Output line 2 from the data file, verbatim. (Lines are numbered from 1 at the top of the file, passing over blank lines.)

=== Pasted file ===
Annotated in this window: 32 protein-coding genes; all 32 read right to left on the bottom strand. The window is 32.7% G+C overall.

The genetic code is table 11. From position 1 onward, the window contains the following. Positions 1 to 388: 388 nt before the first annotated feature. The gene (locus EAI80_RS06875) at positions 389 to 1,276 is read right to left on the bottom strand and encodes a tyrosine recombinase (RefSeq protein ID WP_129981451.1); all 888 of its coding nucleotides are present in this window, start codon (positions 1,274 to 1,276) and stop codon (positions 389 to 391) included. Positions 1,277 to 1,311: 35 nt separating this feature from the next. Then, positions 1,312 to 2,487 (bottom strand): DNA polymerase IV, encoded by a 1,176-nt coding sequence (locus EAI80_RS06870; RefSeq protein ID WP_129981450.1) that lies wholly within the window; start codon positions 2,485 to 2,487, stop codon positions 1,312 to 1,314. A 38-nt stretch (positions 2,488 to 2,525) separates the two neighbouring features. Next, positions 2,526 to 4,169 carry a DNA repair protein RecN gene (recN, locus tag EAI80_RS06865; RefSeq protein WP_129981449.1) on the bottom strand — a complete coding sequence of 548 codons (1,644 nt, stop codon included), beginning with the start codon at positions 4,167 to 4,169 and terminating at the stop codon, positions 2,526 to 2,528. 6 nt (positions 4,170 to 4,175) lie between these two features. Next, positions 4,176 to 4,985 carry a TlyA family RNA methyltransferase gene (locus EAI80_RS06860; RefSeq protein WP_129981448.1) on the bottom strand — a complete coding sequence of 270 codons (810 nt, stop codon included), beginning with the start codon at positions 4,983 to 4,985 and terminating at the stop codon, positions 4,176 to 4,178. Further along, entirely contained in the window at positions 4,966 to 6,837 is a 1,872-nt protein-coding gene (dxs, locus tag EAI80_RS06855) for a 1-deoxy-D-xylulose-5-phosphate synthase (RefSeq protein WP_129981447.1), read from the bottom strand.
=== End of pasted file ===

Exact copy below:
The genetic code is table 11. From position 1 onward, the window contains the following. Positions 1 to 388: 388 nt before the first annotated feature. The gene (locus EAI80_RS06875) at positions 389 to 1,276 is read right to left on the bottom strand and encodes a tyrosine recombinase (RefSeq protein ID WP_129981451.1); all 888 of its coding nucleotides are present in this window, start codon (positions 1,274 to 1,276) and stop codon (positions 389 to 391) included. Positions 1,277 to 1,311: 35 nt separating this feature from the next. Then, positions 1,312 to 2,487 (bottom strand): DNA polymerase IV, encoded by a 1,176-nt coding sequence (locus EAI80_RS06870; RefSeq protein ID WP_129981450.1) that lies wholly within the window; start codon positions 2,485 to 2,487, stop codon positions 1,312 to 1,314. A 38-nt stretch (positions 2,488 to 2,525) separates the two neighbouring features. Next, positions 2,526 to 4,169 carry a DNA repair protein RecN gene (recN, locus tag EAI80_RS06865; RefSeq protein WP_129981449.1) on the bottom strand — a complete coding sequence of 548 codons (1,644 nt, stop codon included), beginning with the start codon at positions 4,167 to 4,169 and terminating at the stop codon, positions 2,526 to 2,528. 6 nt (positions 4,170 to 4,175) lie between these two features. Next, positions 4,176 to 4,985 carry a TlyA family RNA methyltransferase gene (locus EAI80_RS06860; RefSeq protein WP_129981448.1) on the bottom strand — a complete coding sequence of 270 codons (810 nt, stop codon included), beginning with the start codon at positions 4,983 to 4,985 and terminating at the stop codon, positions 4,176 to 4,178. Further along, entirely contained in the window at positions 4,966 to 6,837 is a 1,872-nt protein-coding gene (dxs, locus tag EAI80_RS06855) for a 1-deoxy-D-xylulose-5-phosphate synthase (RefSeq protein WP_129981447.1), read from the bottom strand.